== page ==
“The violets in the mountains have broken the rocks.” ~Tennessee Williams in “Camino Real”
(These words became his epitaph)
Some beginnings in this life commence on inhospitable ground:
no soil, no protection, no nurture, barely enough water.
Here lies a drive to thrive and transcend: forcing through a crack in the pavement while exposed to relentless heat.
Such delicate beauty comes from nothing but a seed packed with the potential to transform its circumstances through perseverance. We all are created with the potential power to break through rocks and change the world.
This is the treacherous month when autumn days With summer’s voice come bearing summer’s gifts. Beguiled, the pale down-trodden aster lifts Her head and blooms again. The soft, warm haze Makes moist once more the sere and dusty ways, And, creeping through where dead leaves lie in drifts, The violet returns. Snow noiseless sifts Ere night, an icy shroud, which morning’s rays Will idly shine upon and slowly melt, Too late to bid the violet live again. The treachery, at last, too late, is plain; Bare are the places where the sweet flowers dwelt. What joy sufficient hath November felt? What profit from the violet’s day of pain? ~Helen Hunt Jackson “November”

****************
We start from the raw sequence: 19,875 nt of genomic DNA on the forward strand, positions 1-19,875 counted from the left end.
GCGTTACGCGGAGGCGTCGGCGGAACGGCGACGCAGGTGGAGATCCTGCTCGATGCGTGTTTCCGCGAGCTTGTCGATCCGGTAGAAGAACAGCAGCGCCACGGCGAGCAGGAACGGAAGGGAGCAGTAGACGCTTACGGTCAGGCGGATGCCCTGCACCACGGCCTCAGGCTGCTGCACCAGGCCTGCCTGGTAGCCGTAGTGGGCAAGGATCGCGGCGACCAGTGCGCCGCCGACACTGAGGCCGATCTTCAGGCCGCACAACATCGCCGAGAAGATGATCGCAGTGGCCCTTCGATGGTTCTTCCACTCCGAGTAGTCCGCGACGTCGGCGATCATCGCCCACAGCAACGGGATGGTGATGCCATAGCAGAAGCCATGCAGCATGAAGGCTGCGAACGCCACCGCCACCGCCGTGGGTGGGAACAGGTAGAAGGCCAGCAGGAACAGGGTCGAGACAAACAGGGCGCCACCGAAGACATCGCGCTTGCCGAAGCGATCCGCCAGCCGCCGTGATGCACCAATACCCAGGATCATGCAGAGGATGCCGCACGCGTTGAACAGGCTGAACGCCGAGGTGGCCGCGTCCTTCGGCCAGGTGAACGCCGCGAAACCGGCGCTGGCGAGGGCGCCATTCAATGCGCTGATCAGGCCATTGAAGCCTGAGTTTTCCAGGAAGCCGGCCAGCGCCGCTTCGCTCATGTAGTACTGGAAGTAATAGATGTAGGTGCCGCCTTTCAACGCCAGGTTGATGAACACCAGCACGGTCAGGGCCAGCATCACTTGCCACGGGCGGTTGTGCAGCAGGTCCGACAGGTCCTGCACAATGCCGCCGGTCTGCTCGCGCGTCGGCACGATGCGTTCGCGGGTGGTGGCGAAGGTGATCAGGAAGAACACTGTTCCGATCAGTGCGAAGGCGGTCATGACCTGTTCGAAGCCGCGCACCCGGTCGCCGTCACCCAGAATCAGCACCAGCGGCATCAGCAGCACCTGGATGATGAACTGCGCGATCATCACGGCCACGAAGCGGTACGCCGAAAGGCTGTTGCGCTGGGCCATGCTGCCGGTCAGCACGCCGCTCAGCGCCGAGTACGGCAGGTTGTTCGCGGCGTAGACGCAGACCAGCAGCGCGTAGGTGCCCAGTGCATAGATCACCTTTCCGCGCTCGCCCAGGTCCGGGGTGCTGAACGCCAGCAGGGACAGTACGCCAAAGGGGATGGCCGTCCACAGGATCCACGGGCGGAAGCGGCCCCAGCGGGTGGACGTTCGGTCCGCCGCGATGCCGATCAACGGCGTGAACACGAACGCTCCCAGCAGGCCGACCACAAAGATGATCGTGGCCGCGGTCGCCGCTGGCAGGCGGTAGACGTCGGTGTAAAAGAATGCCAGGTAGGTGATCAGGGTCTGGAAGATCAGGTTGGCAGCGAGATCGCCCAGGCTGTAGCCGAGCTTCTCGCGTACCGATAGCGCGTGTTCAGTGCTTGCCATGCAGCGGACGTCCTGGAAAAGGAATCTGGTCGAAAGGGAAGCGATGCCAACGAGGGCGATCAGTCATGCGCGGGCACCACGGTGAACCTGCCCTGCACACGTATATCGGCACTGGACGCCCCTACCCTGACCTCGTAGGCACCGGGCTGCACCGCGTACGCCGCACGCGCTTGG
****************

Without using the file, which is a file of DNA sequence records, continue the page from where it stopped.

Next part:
Oh Stream of Life! the violet springs But once beside thy bed; But one brief summer, on thy path, The dews of heaven are shed. Thy parent fountains shrink away, And close their crystal veins, And where thy glittering current flowed The dust alone remains. ~from William Cullen Bryant’s last poem “The Stream of Life”
A seed may land in lush green
or a narrow crack of the pavement.
Only a dewy touch from above
will yield blooms from dry rock.
May my dusty soul be bathed